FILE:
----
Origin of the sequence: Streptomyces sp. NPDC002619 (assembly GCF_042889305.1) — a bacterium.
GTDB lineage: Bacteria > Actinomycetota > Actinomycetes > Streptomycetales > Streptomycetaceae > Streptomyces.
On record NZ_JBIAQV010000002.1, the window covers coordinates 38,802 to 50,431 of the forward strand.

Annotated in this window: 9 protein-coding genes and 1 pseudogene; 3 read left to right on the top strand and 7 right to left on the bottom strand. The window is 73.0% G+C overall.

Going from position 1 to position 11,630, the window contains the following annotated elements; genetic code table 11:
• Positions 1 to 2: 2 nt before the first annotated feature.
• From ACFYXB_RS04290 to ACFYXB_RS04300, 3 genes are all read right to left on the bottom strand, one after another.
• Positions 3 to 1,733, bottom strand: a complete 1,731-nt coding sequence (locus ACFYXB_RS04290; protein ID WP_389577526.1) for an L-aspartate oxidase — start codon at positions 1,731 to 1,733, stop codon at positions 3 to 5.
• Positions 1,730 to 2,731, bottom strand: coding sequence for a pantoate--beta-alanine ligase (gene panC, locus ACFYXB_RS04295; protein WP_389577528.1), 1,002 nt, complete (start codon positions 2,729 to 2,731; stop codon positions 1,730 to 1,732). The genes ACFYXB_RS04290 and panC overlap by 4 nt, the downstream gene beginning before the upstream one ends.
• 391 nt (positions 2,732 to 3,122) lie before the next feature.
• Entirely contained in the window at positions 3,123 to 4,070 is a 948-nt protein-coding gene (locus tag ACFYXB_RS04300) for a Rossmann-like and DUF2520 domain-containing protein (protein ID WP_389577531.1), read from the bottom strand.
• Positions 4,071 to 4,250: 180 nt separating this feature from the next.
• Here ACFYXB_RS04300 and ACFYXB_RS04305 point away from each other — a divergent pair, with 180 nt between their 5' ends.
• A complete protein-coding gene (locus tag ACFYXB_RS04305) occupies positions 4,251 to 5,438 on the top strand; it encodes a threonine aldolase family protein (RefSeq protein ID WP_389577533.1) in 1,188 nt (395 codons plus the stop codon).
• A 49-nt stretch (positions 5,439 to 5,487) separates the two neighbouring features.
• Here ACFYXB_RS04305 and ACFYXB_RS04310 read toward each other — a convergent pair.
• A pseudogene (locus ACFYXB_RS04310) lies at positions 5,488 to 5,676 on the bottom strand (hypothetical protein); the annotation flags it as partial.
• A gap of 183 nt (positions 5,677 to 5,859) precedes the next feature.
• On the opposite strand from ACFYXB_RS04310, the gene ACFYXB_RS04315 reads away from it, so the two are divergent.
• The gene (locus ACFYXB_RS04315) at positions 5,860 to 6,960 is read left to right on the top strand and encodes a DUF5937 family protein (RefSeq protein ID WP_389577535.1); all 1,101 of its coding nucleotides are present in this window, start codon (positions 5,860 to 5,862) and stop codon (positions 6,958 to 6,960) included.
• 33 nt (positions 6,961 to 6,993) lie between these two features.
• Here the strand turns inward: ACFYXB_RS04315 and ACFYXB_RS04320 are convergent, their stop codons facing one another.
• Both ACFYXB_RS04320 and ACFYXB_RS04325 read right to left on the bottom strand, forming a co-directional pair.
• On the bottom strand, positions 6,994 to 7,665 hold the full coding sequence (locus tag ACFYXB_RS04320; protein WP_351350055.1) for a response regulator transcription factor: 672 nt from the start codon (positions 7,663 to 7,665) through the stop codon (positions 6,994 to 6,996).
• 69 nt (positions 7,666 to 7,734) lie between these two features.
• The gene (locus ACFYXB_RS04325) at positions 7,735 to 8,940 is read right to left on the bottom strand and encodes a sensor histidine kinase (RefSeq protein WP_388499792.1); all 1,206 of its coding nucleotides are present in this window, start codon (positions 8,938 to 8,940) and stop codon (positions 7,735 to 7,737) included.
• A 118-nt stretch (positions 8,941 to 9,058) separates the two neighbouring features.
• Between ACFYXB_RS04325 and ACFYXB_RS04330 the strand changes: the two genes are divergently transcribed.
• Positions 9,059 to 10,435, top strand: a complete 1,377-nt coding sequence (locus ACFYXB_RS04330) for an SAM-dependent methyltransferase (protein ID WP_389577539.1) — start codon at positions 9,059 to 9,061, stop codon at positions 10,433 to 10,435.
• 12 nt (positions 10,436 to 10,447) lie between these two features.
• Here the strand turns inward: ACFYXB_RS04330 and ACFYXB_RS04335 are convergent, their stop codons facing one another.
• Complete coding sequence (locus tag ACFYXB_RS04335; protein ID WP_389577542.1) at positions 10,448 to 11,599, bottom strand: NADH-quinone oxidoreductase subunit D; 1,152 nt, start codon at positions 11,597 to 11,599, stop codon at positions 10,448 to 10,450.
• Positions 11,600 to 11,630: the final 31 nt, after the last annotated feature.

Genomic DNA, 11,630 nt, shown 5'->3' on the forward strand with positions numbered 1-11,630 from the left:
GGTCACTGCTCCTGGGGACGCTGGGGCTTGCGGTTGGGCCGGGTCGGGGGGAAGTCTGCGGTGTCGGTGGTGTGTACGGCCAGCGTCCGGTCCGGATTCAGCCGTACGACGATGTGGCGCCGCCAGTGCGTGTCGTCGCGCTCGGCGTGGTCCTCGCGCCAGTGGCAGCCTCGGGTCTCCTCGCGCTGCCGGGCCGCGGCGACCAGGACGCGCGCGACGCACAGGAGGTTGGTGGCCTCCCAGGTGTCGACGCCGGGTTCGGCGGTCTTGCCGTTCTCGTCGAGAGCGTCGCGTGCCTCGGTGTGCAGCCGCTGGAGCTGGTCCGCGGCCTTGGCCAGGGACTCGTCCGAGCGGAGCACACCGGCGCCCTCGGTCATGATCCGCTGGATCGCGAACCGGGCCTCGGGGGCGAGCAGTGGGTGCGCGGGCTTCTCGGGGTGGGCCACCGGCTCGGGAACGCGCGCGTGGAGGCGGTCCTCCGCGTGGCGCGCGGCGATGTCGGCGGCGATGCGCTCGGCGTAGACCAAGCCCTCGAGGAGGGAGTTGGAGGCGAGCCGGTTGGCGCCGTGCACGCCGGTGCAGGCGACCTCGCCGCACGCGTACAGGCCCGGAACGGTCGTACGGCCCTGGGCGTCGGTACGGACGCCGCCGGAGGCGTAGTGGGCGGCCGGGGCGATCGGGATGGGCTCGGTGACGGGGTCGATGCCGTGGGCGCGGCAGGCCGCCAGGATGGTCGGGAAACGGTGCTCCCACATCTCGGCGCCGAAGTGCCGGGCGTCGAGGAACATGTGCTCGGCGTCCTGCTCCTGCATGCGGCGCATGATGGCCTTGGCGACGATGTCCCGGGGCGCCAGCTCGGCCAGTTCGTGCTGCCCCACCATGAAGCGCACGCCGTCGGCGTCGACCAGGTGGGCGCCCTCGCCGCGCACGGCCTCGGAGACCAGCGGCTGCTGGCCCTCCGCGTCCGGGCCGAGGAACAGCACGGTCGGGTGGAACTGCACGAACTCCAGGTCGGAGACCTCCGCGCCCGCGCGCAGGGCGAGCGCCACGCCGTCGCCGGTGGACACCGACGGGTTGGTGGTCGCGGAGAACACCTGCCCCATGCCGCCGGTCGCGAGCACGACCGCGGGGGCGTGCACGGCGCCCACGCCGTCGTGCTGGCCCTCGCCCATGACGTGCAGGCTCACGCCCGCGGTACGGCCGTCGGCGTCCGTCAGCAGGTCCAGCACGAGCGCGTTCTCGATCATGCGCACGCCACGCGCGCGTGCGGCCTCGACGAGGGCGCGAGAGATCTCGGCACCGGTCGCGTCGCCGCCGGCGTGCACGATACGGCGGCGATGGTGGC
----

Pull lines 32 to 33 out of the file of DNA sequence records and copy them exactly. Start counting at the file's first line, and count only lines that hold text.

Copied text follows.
• Complete coding sequence (locus tag ACFYXB_RS04335; protein ID WP_389577542.1) at positions 10,448 to 11,599, bottom strand: NADH-quinone oxidoreductase subunit D; 1,152 nt, start codon at positions 11,597 to 11,599, stop codon at positions 10,448 to 10,450.
• Positions 11,600 to 11,630: the final 31 nt, after the last annotated feature.